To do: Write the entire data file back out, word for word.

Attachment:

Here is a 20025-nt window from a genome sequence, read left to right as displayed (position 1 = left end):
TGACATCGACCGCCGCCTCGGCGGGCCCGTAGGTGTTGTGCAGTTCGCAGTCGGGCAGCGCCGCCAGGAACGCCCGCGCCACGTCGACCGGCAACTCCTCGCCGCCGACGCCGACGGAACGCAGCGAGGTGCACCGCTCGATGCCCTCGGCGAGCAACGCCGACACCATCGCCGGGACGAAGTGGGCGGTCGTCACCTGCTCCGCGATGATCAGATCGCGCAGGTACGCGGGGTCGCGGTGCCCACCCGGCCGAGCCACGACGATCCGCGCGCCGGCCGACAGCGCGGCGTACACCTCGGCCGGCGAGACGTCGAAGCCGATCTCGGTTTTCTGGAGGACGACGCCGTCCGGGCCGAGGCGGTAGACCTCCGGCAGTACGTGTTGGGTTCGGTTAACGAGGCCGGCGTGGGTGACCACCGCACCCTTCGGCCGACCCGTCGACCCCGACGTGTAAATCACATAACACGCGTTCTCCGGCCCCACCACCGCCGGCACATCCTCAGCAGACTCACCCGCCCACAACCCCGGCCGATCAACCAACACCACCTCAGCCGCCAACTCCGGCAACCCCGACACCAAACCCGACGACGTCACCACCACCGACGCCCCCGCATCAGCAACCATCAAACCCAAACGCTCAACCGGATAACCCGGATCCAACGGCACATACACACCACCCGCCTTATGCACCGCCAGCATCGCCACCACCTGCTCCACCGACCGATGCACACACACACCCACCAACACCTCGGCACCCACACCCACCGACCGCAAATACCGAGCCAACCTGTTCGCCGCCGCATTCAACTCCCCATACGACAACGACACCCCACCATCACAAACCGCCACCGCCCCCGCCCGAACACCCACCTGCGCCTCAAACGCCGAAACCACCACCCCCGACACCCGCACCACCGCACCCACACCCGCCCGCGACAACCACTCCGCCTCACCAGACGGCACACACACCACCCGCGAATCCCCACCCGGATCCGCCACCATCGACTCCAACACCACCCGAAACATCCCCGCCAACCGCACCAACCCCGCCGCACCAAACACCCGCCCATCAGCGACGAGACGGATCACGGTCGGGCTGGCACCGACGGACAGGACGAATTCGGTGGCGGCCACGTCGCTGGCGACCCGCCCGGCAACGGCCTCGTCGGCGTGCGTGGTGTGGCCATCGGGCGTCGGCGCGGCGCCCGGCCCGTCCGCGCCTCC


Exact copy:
Here is a 20025-nt window from a genome sequence, read left to right as displayed (position 1 = left end):
TGACATCGACCGCCGCCTCGGCGGGCCCGTAGGTGTTGTGCAGTTCGCAGTCGGGCAGCGCCGCCAGGAACGCCCGCGCCACGTCGACCGGCAACTCCTCGCCGCCGACGCCGACGGAACGCAGCGAGGTGCACCGCTCGATGCCCTCGGCGAGCAACGCCGACACCATCGCCGGGACGAAGTGGGCGGTCGTCACCTGCTCCGCGATGATCAGATCGCGCAGGTACGCGGGGTCGCGGTGCCCACCCGGCCGAGCCACGACGATCCGCGCGCCGGCCGACAGCGCGGCGTACACCTCGGCCGGCGAGACGTCGAAGCCGATCTCGGTTTTCTGGAGGACGACGCCGTCCGGGCCGAGGCGGTAGACCTCCGGCAGTACGTGTTGGGTTCGGTTAACGAGGCCGGCGTGGGTGACCACCGCACCCTTCGGCCGACCCGTCGACCCCGACGTGTAAATCACATAACACGCGTTCTCCGGCCCCACCACCGCCGGCACATCCTCAGCAGACTCACCCGCCCACAACCCCGGCCGATCAACCAACACCACCTCAGCCGCCAACTCCGGCAACCCCGACACCAAACCCGACGACGTCACCACCACCGACGCCCCCGCATCAGCAACCATCAAACCCAAACGCTCAACCGGATAACCCGGATCCAACGGCACATACACACCACCCGCCTTATGCACCGCCAGCATCGCCACCACCTGCTCCACCGACCGATGCACACACACACCCACCAACACCTCGGCACCCACACCCACCGACCGCAAATACCGAGCCAACCTGTTCGCCGCCGCATTCAACTCCCCATACGACAACGACACCCCACCATCACAAACCGCCACCGCCCCCGCCCGAACACCCACCTGCGCCTCAAACGCCGAAACCACCACCCCCGACACCCGCACCACCGCACCCACACCCGCCCGCGACAACCACTCCGCCTCACCAGACGGCACACACACCACCCGCGAATCCCCACCCGGATCCGCCACCATCGACTCCAACACCACCCGAAACATCCCCGCCAACCGCACCAACCCCGCCGCACCAAACACCCGCCCATCAGCGACGAGACGGATCACGGTCGGGCTGGCACCGACGGACAGGACGAATTCGGTGGCGGCCACGTCGCTGGCGACCCGCCCGGCAACGGCCTCGTCGGCGTGCGTGGTGTGGCCATCGGGCGTCGGCGCGGCGCCCGGCCCGTCCGCGCCTCC